Look at NuGet, CodePlex, GitHub, and Visual Studio Gallery. Look at the open source community in general. Most of what's out there is free and the vast majority of it is unpaid work. It was done out of a personal desire to contribute. More than that, there was a need to contribute. The more I thought about this, the more I came up with example after example where the best work I've ever seen or done was fueled by this personal desire to contribute. I can trace it back to the first piece of software I ever put my name to. I worked furiously on it. I put everything I had into it and not for money, recognition, time off, or prestige. It was some of the best work I've ever done. I was driven by that same sense of personal desire to contribute. I saw how I could take something I knew how to do and make it useful. I was driven for years to make that software increasingly useful. I put my heart and soul into it. Eventually that little program grew into a very successful company, but when I look back at what motivated me, success didn't even come into the picture. That's not why I did it.

This phenomenon isn't limited to coding, either. Software development is a thinking game. Finding a way to cut out unproductive meetings, finding tricks to creating a better rapport with clients, finding ways to provide a better product or drive more sales, these things are all very personally rewarding. These are all things that most people are more than willing to do in order to make a personal contribution. There is a drive and a need in all of us to contribute. In many ways, there's no better feeling.

The best work I've ever seen has almost always sprung from someone's pet project. Something they spent time on because of a personal desire to contribute. Something they saw that they could lend themselves to that would produce something useful. Something they did off the clock and couldn't wait to show people. Something they wanted to do. Something they needed to do, in a way. As a manager, there's nothing better than having someone pull you aside for a few minutes to show you something they've “been working on in their spare time.” It's usually very cool. Sometimes it's brilliant. Sometimes it's useful. Sometimes it's just cool.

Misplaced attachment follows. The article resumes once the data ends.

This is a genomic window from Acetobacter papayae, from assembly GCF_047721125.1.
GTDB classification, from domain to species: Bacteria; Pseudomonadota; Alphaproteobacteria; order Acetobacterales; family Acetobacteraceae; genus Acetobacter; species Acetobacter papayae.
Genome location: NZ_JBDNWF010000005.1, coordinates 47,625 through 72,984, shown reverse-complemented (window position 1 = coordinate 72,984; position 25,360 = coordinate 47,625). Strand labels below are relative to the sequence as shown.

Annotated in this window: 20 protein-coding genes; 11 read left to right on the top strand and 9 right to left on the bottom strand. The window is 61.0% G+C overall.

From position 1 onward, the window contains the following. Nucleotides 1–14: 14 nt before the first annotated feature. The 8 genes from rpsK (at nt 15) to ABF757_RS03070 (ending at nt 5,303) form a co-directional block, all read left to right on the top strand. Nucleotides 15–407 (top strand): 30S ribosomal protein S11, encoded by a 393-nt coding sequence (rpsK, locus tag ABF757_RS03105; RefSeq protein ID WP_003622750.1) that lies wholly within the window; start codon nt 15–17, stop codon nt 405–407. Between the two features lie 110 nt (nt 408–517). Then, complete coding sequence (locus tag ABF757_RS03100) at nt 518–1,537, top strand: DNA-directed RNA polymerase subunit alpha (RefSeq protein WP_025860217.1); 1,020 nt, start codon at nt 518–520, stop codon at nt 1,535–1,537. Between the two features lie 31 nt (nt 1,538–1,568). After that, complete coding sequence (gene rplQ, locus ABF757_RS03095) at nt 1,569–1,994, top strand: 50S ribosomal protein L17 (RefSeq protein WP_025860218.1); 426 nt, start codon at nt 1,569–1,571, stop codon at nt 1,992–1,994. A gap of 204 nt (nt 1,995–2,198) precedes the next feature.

It's not the manager's job to motivate their people; it's the manager's job to facilitate an environment where motivation can happen. Looking back at my management career, I've often been terrible at kindling productivity in this way. I've dismissed ideas out of hand, refocused work that could have led to great things, offered incentives that took all the motivation out of someone's potential contribution and turned it into work. Yes, I take a lot of pride in meeting deadlines and delivering what was promised and ultimately, that's 80% of everything we do that counts in our work lives. We can't go off chasing every great idea. But those little gems that come from a personal desire to contribute are often the reason we do this kind of work in the first place and somewhat ironically, they often lead to money, recognition, time off, and prestige. More importantly, they're what gives what we do meaning and what gives us satisfaction.